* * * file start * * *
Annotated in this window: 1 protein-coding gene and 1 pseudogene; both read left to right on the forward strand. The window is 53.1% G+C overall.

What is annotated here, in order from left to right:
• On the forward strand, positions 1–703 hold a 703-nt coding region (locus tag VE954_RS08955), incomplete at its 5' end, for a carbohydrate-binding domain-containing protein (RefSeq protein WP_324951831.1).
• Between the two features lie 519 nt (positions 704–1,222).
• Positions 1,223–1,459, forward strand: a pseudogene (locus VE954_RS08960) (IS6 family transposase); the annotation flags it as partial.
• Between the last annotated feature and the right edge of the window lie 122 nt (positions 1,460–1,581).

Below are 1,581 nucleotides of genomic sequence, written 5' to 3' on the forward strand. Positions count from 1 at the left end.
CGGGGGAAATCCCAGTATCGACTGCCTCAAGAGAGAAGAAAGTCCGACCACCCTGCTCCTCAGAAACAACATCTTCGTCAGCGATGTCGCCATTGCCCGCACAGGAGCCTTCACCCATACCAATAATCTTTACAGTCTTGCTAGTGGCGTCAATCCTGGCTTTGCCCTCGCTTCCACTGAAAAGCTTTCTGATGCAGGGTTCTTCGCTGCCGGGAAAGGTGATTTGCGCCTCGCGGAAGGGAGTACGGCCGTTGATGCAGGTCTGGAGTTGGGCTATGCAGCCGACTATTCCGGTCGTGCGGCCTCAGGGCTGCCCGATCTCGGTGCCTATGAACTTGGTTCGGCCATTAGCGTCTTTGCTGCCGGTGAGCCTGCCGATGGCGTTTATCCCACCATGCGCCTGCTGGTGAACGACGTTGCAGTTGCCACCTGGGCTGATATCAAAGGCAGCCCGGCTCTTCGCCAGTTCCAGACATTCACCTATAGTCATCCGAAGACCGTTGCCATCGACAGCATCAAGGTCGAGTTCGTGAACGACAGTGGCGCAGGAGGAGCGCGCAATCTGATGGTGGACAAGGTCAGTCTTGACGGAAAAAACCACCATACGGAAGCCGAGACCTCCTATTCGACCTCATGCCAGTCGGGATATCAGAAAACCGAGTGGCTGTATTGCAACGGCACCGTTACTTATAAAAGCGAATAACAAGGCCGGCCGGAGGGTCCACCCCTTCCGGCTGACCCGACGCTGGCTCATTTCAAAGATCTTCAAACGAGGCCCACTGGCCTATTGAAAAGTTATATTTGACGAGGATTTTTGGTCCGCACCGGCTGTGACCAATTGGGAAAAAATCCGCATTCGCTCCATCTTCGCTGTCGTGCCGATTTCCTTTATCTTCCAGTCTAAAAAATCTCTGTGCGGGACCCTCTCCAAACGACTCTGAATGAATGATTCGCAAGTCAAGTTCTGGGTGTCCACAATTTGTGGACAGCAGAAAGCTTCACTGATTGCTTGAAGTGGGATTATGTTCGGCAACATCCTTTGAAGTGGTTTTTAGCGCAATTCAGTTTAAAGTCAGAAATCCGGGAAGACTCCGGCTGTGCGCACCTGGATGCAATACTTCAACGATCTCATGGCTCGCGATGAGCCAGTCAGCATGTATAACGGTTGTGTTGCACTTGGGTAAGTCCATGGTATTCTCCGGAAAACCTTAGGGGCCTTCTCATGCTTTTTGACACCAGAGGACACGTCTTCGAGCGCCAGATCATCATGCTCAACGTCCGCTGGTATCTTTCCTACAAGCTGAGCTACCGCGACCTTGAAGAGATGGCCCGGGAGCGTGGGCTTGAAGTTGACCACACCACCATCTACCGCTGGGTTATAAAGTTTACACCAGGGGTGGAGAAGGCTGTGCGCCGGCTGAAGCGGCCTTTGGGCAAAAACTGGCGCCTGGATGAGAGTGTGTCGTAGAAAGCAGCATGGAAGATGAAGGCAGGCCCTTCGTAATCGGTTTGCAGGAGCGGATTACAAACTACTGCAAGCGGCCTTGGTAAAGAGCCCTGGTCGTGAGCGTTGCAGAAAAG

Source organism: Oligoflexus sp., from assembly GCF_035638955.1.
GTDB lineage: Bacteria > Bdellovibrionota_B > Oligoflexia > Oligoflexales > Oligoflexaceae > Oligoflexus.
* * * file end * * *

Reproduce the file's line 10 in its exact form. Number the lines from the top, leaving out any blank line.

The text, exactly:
GTDB lineage: Bacteria > Bdellovibrionota_B > Oligoflexia > Oligoflexales > Oligoflexaceae > Oligoflexus.